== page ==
July 16, 2017

July 14, 2017

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“100% Healed From Injury” Policies May Violate CA Fair Employment and Housing Act

The California Department of Fair Employment and Housing (“DFEH”) recently obtained a settlement on behalf of a custodian for a school district who was fired after an on-the-job injury.  As part of the settlement, the employer agreed to pay $290,000 and offer reinstatement with reasonable accommodations.

During an investigation by the DFEH, the district told the DFEH that it relies on a test of physical capabilities to determine if a person is able to perform custodial duties.  Anyone taking the test must be able to exert “maximal force.”  Because the custodian had a lifting restriction that prevented him from being able to exert “maximal force,” he was not considered eligible to take the test.

DFEH Director Kevin Kish stated: “The testing requirements in this case meant, in practical terms, that the employee had to be 100% healed from an injury before he would be permitted to take a test for a job he was already successfully performing.  That doesn’t make sense.  Policies requiring employees to be ‘100% healed from injury’ in order to work deny employees their right to an individual assessment and violate the FEHA.”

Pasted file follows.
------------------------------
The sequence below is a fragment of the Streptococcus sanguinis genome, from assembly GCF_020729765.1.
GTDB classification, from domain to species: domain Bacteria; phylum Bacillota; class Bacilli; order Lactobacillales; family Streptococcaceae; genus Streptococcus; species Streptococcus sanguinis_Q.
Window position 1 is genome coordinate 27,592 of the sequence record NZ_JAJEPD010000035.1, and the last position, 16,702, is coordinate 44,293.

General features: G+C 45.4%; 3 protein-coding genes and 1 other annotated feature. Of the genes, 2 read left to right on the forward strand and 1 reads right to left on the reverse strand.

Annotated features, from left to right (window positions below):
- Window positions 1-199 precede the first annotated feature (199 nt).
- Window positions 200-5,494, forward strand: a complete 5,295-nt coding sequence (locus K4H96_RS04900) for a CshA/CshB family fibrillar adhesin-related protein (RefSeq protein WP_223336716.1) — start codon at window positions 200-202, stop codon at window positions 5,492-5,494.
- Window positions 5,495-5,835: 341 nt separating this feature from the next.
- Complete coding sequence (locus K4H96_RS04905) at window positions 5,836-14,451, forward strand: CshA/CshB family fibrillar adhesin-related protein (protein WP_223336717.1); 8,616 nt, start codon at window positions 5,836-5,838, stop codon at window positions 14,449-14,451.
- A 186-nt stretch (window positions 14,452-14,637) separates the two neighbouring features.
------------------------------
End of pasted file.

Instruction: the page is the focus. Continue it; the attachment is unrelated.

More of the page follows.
This settlement is a reminder to employers that when an employee seeks an accommodation for his or her disability, the employer must determine whether that employee can perform the duties of the job, with or without an accommodation.  Employers should review their accommodation policies to ensure that such policies do not have the unintended consequence of requiring employees to be fully healed in order to work.

© 2017 Proskauer Rose LLP.

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About this Author

Anthony J Oncidi, Employment Attorney, Proskauer Rose Law Firm
Partner

Anthony J. Oncidi heads the Labor & Employment Law Group in the Los Angeles office. Tony represents employers and management in all aspects of labor relations and employment law, including litigation and preventive counseling, wage and hour matters, including class actions, wrongful termination, employee discipline, Title VII and the California Fair Employment and Housing Act, executive employment contract disputes, sexual harassment training and investigations, workplace violence, drug testing and privacy issues, Sarbanes-Oxley claims and employee raiding and trade secret protection....

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